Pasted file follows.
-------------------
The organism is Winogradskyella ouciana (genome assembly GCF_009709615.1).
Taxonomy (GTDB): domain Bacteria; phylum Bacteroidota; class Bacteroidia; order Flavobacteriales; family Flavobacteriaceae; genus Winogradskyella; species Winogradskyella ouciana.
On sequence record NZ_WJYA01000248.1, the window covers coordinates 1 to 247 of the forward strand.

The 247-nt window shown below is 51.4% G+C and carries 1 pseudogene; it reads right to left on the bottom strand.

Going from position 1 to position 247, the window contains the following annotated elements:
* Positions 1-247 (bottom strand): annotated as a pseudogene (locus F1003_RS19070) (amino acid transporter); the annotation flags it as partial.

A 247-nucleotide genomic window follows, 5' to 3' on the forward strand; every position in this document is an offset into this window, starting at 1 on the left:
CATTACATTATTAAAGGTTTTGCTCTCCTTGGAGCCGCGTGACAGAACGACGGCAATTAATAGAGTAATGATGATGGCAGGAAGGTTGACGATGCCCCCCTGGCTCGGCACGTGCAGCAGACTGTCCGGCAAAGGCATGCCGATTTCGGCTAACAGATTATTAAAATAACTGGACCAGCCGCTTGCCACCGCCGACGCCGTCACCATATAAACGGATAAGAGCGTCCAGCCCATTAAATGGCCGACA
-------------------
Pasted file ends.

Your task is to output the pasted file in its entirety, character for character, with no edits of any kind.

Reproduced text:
The organism is Winogradskyella ouciana (genome assembly GCF_009709615.1).
Taxonomy (GTDB): domain Bacteria; phylum Bacteroidota; class Bacteroidia; order Flavobacteriales; family Flavobacteriaceae; genus Winogradskyella; species Winogradskyella ouciana.
On sequence record NZ_WJYA01000248.1, the window covers coordinates 1 to 247 of the forward strand.

The 247-nt window shown below is 51.4% G+C and carries 1 pseudogene; it reads right to left on the bottom strand.

Going from position 1 to position 247, the window contains the following annotated elements:
* Positions 1-247 (bottom strand): annotated as a pseudogene (locus F1003_RS19070) (amino acid transporter); the annotation flags it as partial.

A 247-nucleotide genomic window follows, 5' to 3' on the forward strand; every position in this document is an offset into this window, starting at 1 on the left:
CATTACATTATTAAAGGTTTTGCTCTCCTTGGAGCCGCGTGACAGAACGACGGCAATTAATAGAGTAATGATGATGGCAGGAAGGTTGACGATGCCCCCCTGGCTCGGCACGTGCAGCAGACTGTCCGGCAAAGGCATGCCGATTTCGGCTAACAGATTATTAAAATAACTGGACCAGCCGCTTGCCACCGCCGACGCCGTCACCATATAAACGGATAAGAGCGTCCAGCCCATTAAATGGCCGACA